What she doesn't mention is that another British woman, Tessa Sanderson, won the gold, and their rivalry, occasionally bursting out in public, was intense and sour. Afterward she discounted Sanderson's gold in the light of the Soviet-led boycott and her own medical problems. (Because of the boycott, Felke hadn't competed in Los Angeles.) "There are only two javelin throwers," Whitbread said scathingly. "Petra [Felke] and Fatima." It was a less than charming comment, a reversion to the schoolyard Fatima.
But there might have been something to it because after the Olympics Whitbread beat Sanderson in seven straight meets. Their next big confrontation came at the 1986 Commonwealth Games in Edinburgh.
Reenter fate. Just before Christmas 1985, Gregg Whitbread was struck down by a rare illness called Guillain-Barré syndrome, which has symptoms similar to those of polio. The strain on the family was enormous. "Somebody had to be strong," Fatima says, "and I was the athlete, wasn't I?" For the four months that Gregg was hospitalized, her training schedule went by the board.
"I promised Gregg—the disease was leaving him like a slow-lifting fog—that I'd win the Commonwealth gold for him," recalls Fatima. "But I got beat by Tessa Sanderson."
Within a week, she made her best-yet throw of 237'1", in Gateshead, and less than a month later at the European Championships in Stuttgart, she broke Felke's world record of 247'4".
By last September's World Championships, Felke had regained the world record with her 258'10" in Leipzig, East Germany. Felke was ahead through the first three rounds in Rome, but Whitbread took the lead for good in the fourth.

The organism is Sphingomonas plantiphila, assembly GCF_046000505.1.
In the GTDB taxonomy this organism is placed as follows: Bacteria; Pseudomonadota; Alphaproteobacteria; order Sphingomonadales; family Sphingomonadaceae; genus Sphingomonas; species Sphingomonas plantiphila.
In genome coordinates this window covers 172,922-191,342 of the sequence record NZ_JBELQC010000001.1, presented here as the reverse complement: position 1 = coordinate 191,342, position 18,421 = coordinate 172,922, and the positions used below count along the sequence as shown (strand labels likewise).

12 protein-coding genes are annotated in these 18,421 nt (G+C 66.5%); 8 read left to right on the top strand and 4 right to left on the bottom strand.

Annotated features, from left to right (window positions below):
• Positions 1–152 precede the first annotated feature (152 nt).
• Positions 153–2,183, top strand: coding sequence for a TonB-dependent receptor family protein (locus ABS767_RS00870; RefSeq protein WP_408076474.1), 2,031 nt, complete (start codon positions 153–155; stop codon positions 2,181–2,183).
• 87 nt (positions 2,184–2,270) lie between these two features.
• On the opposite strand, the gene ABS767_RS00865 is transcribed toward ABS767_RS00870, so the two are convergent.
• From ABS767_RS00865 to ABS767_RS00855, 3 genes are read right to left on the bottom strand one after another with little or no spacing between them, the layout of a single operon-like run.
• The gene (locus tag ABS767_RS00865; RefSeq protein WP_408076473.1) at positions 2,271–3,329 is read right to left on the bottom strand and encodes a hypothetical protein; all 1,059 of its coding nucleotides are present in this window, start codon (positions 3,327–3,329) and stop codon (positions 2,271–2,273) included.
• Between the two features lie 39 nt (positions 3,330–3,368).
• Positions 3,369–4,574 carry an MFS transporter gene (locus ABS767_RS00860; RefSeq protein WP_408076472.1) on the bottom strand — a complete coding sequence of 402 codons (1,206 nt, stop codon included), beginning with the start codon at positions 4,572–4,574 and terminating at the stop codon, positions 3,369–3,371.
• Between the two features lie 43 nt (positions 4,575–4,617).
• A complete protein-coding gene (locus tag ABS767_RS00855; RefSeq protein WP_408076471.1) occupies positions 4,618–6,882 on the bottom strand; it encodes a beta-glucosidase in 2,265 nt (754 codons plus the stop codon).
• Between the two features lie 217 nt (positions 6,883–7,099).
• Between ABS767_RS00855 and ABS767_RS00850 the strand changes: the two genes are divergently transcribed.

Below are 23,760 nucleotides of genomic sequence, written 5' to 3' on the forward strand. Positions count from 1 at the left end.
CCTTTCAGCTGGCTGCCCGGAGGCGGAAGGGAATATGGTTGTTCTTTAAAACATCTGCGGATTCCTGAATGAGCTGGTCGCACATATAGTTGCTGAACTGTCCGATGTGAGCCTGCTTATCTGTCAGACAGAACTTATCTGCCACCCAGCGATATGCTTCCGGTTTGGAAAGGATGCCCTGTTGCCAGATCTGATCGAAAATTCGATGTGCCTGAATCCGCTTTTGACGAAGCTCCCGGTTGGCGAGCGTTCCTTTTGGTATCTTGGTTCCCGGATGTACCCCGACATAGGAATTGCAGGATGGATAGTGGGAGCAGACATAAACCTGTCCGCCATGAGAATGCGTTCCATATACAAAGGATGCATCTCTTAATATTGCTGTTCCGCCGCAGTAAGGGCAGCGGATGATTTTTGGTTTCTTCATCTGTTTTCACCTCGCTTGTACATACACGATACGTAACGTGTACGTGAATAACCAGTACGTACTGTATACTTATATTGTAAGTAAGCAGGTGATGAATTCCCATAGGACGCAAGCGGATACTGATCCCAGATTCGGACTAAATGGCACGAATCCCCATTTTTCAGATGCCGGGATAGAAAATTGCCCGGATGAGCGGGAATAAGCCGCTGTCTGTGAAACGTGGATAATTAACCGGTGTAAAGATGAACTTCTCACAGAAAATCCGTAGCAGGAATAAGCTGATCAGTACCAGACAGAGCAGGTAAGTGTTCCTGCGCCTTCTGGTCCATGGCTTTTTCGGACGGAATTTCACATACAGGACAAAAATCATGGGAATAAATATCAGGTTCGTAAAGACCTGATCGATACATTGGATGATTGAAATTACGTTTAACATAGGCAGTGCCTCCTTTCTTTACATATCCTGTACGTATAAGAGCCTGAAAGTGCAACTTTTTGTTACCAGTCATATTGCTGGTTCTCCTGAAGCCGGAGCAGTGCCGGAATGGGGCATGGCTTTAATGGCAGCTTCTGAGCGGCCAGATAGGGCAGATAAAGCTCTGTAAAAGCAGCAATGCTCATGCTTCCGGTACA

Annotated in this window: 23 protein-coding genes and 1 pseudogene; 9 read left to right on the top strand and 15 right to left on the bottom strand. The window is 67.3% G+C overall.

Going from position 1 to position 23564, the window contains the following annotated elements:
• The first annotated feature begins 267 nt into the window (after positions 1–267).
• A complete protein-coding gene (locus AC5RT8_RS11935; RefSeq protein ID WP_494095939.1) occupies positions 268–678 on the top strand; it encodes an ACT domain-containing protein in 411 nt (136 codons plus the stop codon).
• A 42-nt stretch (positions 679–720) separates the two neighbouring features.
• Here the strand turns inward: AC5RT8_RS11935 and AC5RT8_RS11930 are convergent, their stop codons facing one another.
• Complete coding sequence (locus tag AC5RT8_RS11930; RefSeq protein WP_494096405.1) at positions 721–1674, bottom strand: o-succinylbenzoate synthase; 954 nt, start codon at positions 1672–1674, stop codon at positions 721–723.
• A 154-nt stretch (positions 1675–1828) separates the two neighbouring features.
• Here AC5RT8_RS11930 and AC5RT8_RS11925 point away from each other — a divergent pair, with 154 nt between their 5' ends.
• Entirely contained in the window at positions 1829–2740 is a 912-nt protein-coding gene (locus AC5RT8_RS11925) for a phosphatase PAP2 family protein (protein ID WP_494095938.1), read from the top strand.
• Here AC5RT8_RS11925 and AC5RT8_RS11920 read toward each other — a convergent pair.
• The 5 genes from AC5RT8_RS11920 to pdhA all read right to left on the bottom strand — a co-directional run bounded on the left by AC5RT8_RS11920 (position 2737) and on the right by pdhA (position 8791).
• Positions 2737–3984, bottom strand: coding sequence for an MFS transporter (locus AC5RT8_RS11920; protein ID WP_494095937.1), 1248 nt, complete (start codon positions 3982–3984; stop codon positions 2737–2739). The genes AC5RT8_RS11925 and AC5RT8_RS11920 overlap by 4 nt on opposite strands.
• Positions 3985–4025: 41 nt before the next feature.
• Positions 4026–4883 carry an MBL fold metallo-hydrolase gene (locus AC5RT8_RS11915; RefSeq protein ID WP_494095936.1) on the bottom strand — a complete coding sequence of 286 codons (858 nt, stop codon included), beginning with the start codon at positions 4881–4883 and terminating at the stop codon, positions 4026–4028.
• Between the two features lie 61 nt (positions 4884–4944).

There would be an unpleasant aftertaste. "When I got back to Britain, I was saddened that the first question I was asked by the press was, 'Do you use drugs?' " Whitbread says. She talks of the "wicked rumors and innuendos" that had followed her success, stories implying—with the help of her close friend and agent, Andy Norman—that she had used performance-enhancing substances. She angrily denies the drug rumors and points out that she was random-tested five times last year, twice at the World Championships, and passed each test.
Whitbread is not the sort to stay angry for long, though. "It was the great public reaction at home to my win that gave me the heart to put all that aside," she says. And when, last December, that same public voted her BBC Sports Personality of the Year, she accepted the award with a wink and a shimmy that was powerful enough, some joked, to keep the nation's TV repairmen working on popped tubes for weeks.
That party is over now, though, and almost as if on a schedule, Whitbread encountered another setback this summer. Just as her pre-Olympic training was getting under way, she got blood poisoning from infected teeth, and things were disrupted for three months. She sat out the British trials on Aug. 6 but was named to the Olympic team, along with Sanderson and Sharon Gibson.
Fatima, still recovering, is working hard to rebuild her strength and sharpen her technique. When asked for her Seoul forecast, Margaret Whitbread thinks carefully for a moment, then says with quiet understatement, "If Fatima can stay free from injury, I wouldn't like to be competing against her."